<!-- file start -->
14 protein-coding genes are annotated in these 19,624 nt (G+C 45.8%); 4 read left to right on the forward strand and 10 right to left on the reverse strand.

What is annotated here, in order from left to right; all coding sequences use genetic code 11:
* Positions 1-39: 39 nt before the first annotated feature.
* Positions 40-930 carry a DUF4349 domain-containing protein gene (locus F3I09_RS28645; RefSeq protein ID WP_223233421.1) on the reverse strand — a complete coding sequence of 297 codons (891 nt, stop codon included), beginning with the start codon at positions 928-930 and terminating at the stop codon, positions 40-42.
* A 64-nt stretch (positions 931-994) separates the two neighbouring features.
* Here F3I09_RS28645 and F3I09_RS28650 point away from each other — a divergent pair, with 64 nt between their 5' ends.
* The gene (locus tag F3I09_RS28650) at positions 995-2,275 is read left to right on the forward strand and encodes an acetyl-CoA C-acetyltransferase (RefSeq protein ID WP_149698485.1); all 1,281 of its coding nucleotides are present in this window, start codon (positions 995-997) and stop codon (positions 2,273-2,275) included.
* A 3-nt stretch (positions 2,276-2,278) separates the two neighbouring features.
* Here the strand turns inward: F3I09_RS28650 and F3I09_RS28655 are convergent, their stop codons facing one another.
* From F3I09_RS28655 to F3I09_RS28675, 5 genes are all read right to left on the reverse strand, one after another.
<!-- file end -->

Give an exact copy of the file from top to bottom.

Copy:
14 protein-coding genes are annotated in these 19,624 nt (G+C 45.8%); 4 read left to right on the forward strand and 10 right to left on the reverse strand.

What is annotated here, in order from left to right; all coding sequences use genetic code 11:
* Positions 1-39: 39 nt before the first annotated feature.
* Positions 40-930 carry a DUF4349 domain-containing protein gene (locus F3I09_RS28645; RefSeq protein ID WP_223233421.1) on the reverse strand — a complete coding sequence of 297 codons (891 nt, stop codon included), beginning with the start codon at positions 928-930 and terminating at the stop codon, positions 40-42.
* A 64-nt stretch (positions 931-994) separates the two neighbouring features.
* Here F3I09_RS28645 and F3I09_RS28650 point away from each other — a divergent pair, with 64 nt between their 5' ends.
* The gene (locus tag F3I09_RS28650) at positions 995-2,275 is read left to right on the forward strand and encodes an acetyl-CoA C-acetyltransferase (RefSeq protein ID WP_149698485.1); all 1,281 of its coding nucleotides are present in this window, start codon (positions 995-997) and stop codon (positions 2,273-2,275) included.
* A 3-nt stretch (positions 2,276-2,278) separates the two neighbouring features.
* Here the strand turns inward: F3I09_RS28650 and F3I09_RS28655 are convergent, their stop codons facing one another.
* From F3I09_RS28655 to F3I09_RS28675, 5 genes are all read right to left on the reverse strand, one after another.